Much of running a business revolves around keeping costs under control. For startups, that means being strategic about how initial investments are made, and working to find ways to make future cash flow as predictable as possible. Some costs, however, seem unavoidable. Employees need to be hired and trained, they need space to work, and quality tools and equipment to do their jobs.
Not all of these offer a lot of options, but how your business acquires that equipment can have a profound effect on the stability of your cash flow. Businesses often opt to purchase equipment because it seems like a lower cost decision in the long term, but doing so can make it much more difficult to keep a business running long enough to benefit from any potential savings. Additionally, leasing equipment also has longer term benefits that call the value of ownership into question.
Leasing keeps financing needs manageable
The first and most obvious benefit of leasing equipment is that it can greatly reduce the amount of startup investment you need to make. This is a very big deal for businesses that would otherwise need to rely on heavy financing just to get their operations running.
Depending on your industry, equipment costs can range from a few thousand, to millions of dollars. In many cases, a new business won’t be able to access enough financing to cover those costs in the first place. Those that can are likely to spend years paying those loans off. Alternative finance options, like smaller short term business loans, can easily provide initial rental capital, and can be repaid in relatively short order. This significantly lowers financial barriers to entry for startups in a wide variety of industries.
Free up working capital, so that you can use it
Businesses that find themselves flush with investors might initially prefer to purchase tools and equipment outright, thinking that it’s simply less of a hassle. Not worrying about making regular payments certainly does seem simpler. However, it can also be bad for business.
Every non-essential penny you spend today is one that you can’t use elsewhere. It may feel like your business has plenty of startup capital, but those funds are critically important. Depending on what might benefit you most you could instead launch your business with more experienced employees, a larger marketing and sales team, or top of the line ERP software, to name just a few ideas.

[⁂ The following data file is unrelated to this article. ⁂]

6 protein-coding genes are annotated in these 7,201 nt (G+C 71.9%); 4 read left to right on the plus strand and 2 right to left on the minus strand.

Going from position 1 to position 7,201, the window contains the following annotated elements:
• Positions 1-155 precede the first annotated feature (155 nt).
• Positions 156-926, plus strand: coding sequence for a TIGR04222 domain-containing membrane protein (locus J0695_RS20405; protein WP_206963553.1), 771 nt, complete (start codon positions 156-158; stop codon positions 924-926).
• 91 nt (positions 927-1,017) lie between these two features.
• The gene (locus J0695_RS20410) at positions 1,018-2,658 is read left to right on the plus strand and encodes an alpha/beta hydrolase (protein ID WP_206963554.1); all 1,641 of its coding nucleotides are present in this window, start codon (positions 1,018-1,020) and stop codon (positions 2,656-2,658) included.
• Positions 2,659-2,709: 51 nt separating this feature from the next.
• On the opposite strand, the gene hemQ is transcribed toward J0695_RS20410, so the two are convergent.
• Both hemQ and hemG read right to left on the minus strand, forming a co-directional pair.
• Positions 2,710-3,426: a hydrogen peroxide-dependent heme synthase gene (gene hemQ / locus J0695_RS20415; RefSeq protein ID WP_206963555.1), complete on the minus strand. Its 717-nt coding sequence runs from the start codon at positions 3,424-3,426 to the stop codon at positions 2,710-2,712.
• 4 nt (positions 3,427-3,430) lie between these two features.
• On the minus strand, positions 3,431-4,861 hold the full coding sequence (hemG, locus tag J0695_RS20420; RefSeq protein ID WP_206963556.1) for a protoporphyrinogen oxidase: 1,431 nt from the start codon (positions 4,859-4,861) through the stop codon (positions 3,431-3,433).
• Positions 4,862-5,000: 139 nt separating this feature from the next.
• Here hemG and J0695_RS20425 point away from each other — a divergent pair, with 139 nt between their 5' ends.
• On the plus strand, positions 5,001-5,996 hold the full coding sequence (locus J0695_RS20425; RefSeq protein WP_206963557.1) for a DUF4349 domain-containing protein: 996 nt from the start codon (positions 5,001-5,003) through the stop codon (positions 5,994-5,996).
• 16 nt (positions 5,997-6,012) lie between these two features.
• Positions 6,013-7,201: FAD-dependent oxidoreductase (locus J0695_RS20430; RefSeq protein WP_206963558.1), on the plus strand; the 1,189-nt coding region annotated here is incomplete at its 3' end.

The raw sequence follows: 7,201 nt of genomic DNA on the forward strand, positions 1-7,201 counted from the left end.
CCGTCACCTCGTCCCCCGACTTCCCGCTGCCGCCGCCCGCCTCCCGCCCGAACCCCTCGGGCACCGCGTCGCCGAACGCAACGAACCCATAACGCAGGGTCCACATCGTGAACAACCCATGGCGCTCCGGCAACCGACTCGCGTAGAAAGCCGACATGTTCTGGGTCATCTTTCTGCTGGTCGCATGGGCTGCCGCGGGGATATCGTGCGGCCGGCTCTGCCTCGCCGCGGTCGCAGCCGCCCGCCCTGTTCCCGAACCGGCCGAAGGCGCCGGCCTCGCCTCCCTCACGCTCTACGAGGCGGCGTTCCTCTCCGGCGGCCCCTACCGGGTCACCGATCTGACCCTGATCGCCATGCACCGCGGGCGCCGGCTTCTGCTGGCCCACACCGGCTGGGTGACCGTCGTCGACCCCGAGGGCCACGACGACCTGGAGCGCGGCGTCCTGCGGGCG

For a startup, the major initial challenge isn’t in acquiring the tools to do business, it’s in developing your operations and getting established in your market so that you can begin to generate profit. Profitable businesses attract new investment, and if outright equipment purchases make more sense at that time, you can always revisit the idea then.
Eliminate unexpected maintenance and upgrade costs
The most common argument for purchasing equipment rather than leasing it is minimising long-term cost, but there are long term benefits to leasing that need to be considered as well. By leasing equipment, businesses can much more easily predict future costs.
Equipment breakdowns don’t just interrupt operations, they mean paying repair and maintenance costs. This, along with any resulting production delays, can add up to a very serious cash flow issue. Leased equipment, on the other hand, could simply be immediately turned in for maintenance and replaced at no additional cost. Those services are ultimately paid for by your rental payments, of course, but those are constant and conveniently predictable.
A disruptive new invention can render your existing equipment obsolete within an industry at any time. If you’re leasing your equipment, that’s not a major issue. You can simply terminate your lease on your old equipment and go about implementing changes at relatively manageable cost. A business that is still paying off a large investment into older, inferior equipment, however, would be left at a major disadvantage.
Depending on your type of business, you might not need many of your tools all year-round. For example, a lot of specialised farming equipment can cost upwards of $100,000 or more, only to spend upwards of 340 days every year in a shed. By renting instead of buying, individual farmers effectively distribute the cost and use of the tool, giving them a significant short and long term cost advantage over competitors who buy outright.
Of course, there are situations where purchasing your tools is prudent, and sometimes it’s unavoidable. For example, you wouldn’t be able to make proprietary modifications to a rented tool, and other equipment may need to be custom built to accommodate your needs. That being said, businesses should carefully weigh the benefits of leasing over buying whenever they can to help free up working capital and to keep short term cash flow controlled and predictable.